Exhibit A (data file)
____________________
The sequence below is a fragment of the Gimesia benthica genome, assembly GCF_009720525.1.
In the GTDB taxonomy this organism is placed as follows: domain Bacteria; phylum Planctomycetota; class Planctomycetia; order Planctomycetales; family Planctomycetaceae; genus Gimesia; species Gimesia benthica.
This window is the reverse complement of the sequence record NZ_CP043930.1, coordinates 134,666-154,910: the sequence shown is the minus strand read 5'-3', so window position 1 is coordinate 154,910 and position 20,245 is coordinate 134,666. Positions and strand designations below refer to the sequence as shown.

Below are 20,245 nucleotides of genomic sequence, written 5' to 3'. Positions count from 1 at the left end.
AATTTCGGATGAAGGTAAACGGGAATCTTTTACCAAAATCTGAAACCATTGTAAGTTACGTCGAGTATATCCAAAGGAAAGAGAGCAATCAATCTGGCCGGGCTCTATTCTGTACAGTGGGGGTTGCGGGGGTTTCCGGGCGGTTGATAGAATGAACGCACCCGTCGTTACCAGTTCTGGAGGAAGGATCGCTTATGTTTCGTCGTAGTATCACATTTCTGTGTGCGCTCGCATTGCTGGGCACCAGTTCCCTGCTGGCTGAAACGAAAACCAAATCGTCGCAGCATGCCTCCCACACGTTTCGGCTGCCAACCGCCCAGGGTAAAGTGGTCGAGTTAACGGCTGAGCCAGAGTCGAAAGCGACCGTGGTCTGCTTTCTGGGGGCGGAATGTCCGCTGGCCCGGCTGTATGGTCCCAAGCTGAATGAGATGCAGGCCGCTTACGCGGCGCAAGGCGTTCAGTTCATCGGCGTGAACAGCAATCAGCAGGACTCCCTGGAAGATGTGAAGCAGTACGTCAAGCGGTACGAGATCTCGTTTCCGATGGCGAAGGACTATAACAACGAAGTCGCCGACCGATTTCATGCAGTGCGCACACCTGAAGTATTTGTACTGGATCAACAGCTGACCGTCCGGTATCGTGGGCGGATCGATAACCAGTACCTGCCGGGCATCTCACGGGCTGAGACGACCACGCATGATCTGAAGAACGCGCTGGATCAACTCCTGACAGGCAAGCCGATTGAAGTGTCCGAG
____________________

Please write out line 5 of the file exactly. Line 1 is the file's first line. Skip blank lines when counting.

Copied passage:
AATTTCGGATGAAGGTAAACGGGAATCTTTTACCAAAATCTGAAACCATTGTAAGTTACGTCGAGTATATCCAAAGGAAAGAGAGCAATCAATCTGGCCGGGCTCTATTCTGTACAGTGGGGGTTGCGGGGGTTTCCGGGCGGTTGATAGAATGAACGCACCCGTCGTTACCAGTTCTGGAGGAAGGATCGCTTATGTTTCGTCGTAGTATCACATTTCTGTGTGCGCTCGCATTGCTGGGCACCAGTTCCCTGCTGGCTGAAACGAAAACCAAATCGTCGCAGCATGCCTCCCACACGTTTCGGCTGCCAACCGCCCAGGGTAAAGTGGTCGAGTTAACGGCTGAGCCAGAGTCGAAAGCGACCGTGGTCTGCTTTCTGGGGGCGGAATGTCCGCTGGCCCGGCTGTATGGTCCCAAGCTGAATGAGATGCAGGCCGCTTACGCGGCGCAAGGCGTTCAGTTCATCGGCGTGAACAGCAATCAGCAGGACTCCCTGGAAGATGTGAAGCAGTACGTCAAGCGGTACGAGATCTCGTTTCCGATGGCGAAGGACTATAACAACGAAGTCGCCGACCGATTTCATGCAGTGCGCACACCTGAAGTATTTGTACTGGATCAACAGCTGACCGTCCGGTATCGTGGGCGGATCGATAACCAGTACCTGCCGGGCATCTCACGGGCTGAGACGACCACGCATGATCTGAAGAACGCGCTGGATCAACTCCTGACAGGCAAGCCGATTGAAGTGTCCGAG